It has now been another year and a half since I received my diagnosis and I am still recovering. I am now finally nearing the end of my recovery at least, but it has taken that long to get to the stage that I can even say that. I tried to complete my dissertation multiple times during that period and I found that I couldn’t write it. I can no longer write thousands of words for an , or like I once used to. If I try to and push too hard I give myself migraines. Everything is a balancing act now; a good day is followed by a bad day, a ‘bust’ day where I pay for overdoing it. If I want to go out for a day then I need to rest before and be aware that the days after will be spent in pain. So much of my life has had to change. I thought that my life was limited before with 6 health conditions and then ME came along and knocked me completely off my feet.

There isn’t really any treatment for it either. It’s all about managing the symptoms. I already take medication for my other conditions and for pain so it has been a case of tweaking a lot of things to get a balance. The best thing for me has been Mindfulness. I cannot praise this enough. It has not just helped with my fatigue; it’s helped my pain, my depression and my anxiety. It is so worthwhile doing.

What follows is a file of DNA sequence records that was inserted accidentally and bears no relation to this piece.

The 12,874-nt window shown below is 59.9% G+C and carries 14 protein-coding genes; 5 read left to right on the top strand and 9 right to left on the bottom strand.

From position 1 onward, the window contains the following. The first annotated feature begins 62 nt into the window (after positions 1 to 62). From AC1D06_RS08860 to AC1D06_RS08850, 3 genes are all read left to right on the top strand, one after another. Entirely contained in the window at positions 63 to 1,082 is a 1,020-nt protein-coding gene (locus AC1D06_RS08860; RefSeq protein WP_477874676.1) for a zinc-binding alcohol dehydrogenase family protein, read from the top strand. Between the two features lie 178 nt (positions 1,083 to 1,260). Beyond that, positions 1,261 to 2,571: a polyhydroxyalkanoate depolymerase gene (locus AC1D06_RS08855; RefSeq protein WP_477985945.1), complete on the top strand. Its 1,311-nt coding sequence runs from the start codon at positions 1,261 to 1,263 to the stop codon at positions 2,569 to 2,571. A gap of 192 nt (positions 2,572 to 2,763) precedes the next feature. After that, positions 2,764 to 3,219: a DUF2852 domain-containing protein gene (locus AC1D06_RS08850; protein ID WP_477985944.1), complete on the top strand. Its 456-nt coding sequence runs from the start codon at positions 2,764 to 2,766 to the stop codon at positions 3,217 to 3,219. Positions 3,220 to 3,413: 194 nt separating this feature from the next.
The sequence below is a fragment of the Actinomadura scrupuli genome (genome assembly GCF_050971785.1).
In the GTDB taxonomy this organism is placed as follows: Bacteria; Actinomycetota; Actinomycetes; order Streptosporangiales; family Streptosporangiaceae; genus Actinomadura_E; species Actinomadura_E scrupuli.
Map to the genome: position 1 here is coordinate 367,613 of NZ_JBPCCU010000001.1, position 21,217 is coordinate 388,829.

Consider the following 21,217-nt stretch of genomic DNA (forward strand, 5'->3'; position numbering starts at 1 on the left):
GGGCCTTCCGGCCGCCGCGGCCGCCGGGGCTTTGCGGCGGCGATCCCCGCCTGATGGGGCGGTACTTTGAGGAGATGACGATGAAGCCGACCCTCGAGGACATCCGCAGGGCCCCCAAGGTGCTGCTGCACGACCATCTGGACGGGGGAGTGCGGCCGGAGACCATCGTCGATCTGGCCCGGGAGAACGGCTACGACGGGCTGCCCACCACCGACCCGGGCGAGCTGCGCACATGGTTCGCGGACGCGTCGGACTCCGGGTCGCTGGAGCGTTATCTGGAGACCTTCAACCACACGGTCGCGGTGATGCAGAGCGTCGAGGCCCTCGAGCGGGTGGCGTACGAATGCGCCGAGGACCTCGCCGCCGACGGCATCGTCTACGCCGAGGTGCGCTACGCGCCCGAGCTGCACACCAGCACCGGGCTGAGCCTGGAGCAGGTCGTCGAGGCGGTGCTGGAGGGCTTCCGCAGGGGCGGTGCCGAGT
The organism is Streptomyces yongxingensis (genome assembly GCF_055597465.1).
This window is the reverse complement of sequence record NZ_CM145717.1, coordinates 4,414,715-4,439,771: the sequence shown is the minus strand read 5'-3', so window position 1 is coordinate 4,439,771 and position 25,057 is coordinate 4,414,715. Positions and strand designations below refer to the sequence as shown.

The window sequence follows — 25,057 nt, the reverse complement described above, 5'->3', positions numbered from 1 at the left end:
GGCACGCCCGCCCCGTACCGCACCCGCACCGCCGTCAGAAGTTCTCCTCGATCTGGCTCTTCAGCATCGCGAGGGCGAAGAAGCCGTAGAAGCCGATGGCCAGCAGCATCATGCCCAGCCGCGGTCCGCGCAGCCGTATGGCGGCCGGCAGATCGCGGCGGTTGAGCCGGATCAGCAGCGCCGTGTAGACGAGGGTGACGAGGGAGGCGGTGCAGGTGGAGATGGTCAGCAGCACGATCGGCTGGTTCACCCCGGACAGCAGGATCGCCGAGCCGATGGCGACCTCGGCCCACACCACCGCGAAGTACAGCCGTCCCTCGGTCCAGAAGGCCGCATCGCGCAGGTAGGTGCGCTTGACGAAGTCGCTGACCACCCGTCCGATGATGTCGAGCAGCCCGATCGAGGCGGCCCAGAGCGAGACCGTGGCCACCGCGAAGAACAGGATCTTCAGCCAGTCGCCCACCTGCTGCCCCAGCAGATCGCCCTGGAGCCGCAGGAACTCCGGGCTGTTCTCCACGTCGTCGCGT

Hypermbility Syndrome

“Hypermobility Syndrome is a connective tissue disorder. Symptoms often start in childhood and continue into adult life, they include; joints that are less stable and may dislocate, an increased tendency to sprains and strains, fatigue, long term pain and stretchy skin. They may experience difficult with gripping, writing, unlocking doors etc. and staying in one position for too long may increase their pain. Their mobility may be impaired.”

“Connective tissue proteins such as collagen give the body its intrinsic toughness. When they are differently formed, the results are mainly felt in the “moving parts” – the joints, muscles, tendons, ligaments – which are laxer and more fragile than is the case for most people. The result is joint laxity with hypermobility and with it comes vulnerability to the effects of injury.”